Cape Town and its surrounding towns are seeing a flood of restaurant openings and relaunches, to such an extent that one wonders how they, and all the existing restaurants, will be full when the Festive Season is over.
New restaurants that have opened recently are the following:
* Kuzina is a Greek restaurant in the Cape Quarter, which opened last weekend
* Salt Deli opens later this week, in the space that was Carlucci’s in Bantry Bay, across the road from the Ambassador Hotel and its Salt restaurant. Its interior is Stefan Antoni designed, with an eclectic flooring mix of slate, wood and tiles, and an eyecatching desk which looks like a pile of wood. It has a staircase to an upper level, and the deli will serve oysters and bubbly.
* Eight has just opened at Spier outside Stellenbosch
* Waterkloof restaurant opened 2 weeks ago at Waterkloof wine estate in Somerset West – read our review here
* Vaudeville opened as a supper club in the city center a week ago – its show is outstanding, but it needs work on the menu and food preparation – read our review here
* The Grand on the Beach has only recently received its liquor licence, and is fully booked for dinners 2 weeks ahead. Lunch bookings can be made more quickly. The newest of the three Grand Cafe’s, it is located on the beach between the Water Club in Granger Bay and the V&A Waterfront.
* Truth.coffeecult is a new coffee shop and roastery, and has opened in the hard-to-find Prestwich Memorial center on the corner of Somerset and Buitengracht Streets, owned by David Donde
* Warwick’s gourmet picnics, designed by chef Bruce Robertson, opened at the beginning of the month on Warwick wine estate outside Stellenbosch
* Jardine at Jordan opened on the Jordan wine estate outside Stellenbosch at the end of last month
* Camil’s opened in the Cape Royale Luxury Hotel in Green Point last month – read the review here
* DeliCATessen has opened at Tokara wine estate in the Helshoogte Pass, and is owned by Tokara owner GT Ferreira’s daughter
* Cafe Chic is a new French-style restaurant in a beautifully renovated and chic building on Breda Street in Gardens. Read the review here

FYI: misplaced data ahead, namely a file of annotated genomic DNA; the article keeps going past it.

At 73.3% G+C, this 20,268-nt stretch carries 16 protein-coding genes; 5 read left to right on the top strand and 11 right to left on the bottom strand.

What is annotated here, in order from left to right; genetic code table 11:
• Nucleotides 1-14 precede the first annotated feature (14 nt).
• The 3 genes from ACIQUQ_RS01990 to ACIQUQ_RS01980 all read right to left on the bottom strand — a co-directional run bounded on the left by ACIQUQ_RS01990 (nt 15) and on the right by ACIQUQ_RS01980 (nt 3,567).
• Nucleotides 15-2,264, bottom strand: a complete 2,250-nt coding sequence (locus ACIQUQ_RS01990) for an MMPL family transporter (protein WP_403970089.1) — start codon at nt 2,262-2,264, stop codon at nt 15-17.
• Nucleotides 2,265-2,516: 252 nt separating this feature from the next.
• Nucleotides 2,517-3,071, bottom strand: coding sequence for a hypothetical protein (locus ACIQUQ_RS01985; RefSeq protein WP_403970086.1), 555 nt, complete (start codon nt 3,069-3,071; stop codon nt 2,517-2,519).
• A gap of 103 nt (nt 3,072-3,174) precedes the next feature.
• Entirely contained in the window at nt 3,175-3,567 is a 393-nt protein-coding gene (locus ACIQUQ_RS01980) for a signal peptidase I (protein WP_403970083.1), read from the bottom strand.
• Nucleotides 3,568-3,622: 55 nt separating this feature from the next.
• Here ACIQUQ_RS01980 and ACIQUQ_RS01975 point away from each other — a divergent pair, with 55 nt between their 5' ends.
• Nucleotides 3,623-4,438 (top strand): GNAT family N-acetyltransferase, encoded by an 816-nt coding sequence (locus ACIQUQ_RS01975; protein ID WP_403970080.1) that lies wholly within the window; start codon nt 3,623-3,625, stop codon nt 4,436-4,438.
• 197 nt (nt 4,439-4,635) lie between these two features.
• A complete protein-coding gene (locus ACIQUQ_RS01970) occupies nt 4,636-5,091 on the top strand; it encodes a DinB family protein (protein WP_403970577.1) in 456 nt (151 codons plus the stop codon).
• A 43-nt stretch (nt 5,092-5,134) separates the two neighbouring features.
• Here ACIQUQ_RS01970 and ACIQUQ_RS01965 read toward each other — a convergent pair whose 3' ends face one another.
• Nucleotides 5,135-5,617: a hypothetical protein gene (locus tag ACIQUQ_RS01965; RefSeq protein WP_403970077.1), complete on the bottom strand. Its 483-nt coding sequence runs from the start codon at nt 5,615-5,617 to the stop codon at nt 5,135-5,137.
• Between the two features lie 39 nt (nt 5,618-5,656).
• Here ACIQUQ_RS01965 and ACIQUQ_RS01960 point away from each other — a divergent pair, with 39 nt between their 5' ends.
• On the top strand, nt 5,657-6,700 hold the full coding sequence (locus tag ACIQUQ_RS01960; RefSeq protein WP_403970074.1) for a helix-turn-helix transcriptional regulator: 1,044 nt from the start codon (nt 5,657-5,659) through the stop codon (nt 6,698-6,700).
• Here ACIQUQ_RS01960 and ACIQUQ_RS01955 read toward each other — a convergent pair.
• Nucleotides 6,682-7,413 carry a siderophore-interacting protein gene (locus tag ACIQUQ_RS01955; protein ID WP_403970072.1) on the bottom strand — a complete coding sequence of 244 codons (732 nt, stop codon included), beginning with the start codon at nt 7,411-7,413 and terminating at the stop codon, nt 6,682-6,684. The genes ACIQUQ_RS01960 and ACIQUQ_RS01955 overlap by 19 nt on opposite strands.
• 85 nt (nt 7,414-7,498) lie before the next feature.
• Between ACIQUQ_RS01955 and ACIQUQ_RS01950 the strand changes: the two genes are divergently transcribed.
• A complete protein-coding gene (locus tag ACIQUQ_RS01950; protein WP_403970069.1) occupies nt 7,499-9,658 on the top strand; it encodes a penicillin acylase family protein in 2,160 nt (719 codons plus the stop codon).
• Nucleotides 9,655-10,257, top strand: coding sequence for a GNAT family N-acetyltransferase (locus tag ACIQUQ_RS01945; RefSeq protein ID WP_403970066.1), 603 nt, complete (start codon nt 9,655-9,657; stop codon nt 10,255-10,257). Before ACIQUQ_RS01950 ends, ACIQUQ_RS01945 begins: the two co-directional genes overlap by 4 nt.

* Bistro 1682 has opened at Steenberg wine estate in Constantia.
Restaurant relaunches include the following:
* Sapphire is a new bar serving snacks, redecorated and renamed from the previous Baraza, next to Blues in Camps Bay
* St Yves is the new nightclub in the place of Ignite in Camps Bay, above Pepper Club on the Beach
* Pepper Club on the Beach is the new restaurant previously called Summerville in Camps Bay, above Paranga. It is linked to the Pepper Club, a hotel/apartment block opening in the city centre (on Pepper Street) in February. It will offer Pepper Club hotel clients changing rooms, when they return from the Camps Bay beach. Dinner Dance “in the tradition of grand Old Hollywood” is offered on Friday and Saturday evenings. The Group Executive Chef is Michelin-starred Carsten Kocke, who has 30 years of experience in Germany. The menu contains a selection of starters such as Avocado Ritz (R 79) and Lobster Cocktail (R 98); crayfish, prawn and avocado, and Caesar salads; seafood dishes such as salmon, calamari, and prawns; steaks at around R 120 for 200 grams – R 165 for the beef fillet, as well as ostrich game, curry, and duck; pasta dishes ranging from R 70 – R 189; and desserts.
* The Raj in Camps Bay has taken over from where the Gateway to India restaurant was in The Promenade in Camps Bay, taking over the furnishings of the restaurant as well. The Raj has sister restaurants in Johannesburg.
Other restaurant news is the following:
* Top 10 Eat Out chef Jacques de Jager is moving to Salt restaurant at the Ambassador Hotel in January, leaving Grand Provence just 2 months after winning the Top 10 accolade. This is the second time that a chef has left Grande Provence soon after winning the Top 10 award – Peter Tempelhoff left even sooner after his win in 2007, joining the McGrath Hotel Collection.
* Table 13, a lovely breakfast and lunch venue inside the T & Co furniture and deco shop across the road from the Green Point Traffic department, is offering a 3-course dinner and a glass of bubbly for R 170, for the first time, tonight and tomorrow night. They serve all day breakfasts, and lovely home-made lunches. Tel 021 418-0739
* Overture has started its Le Piqnique picnics at Hidden Valley wine estate outside Stellenbosch.
Chris von Ulmenstein, Whale Cottage Portfolio: www.whalecottage.com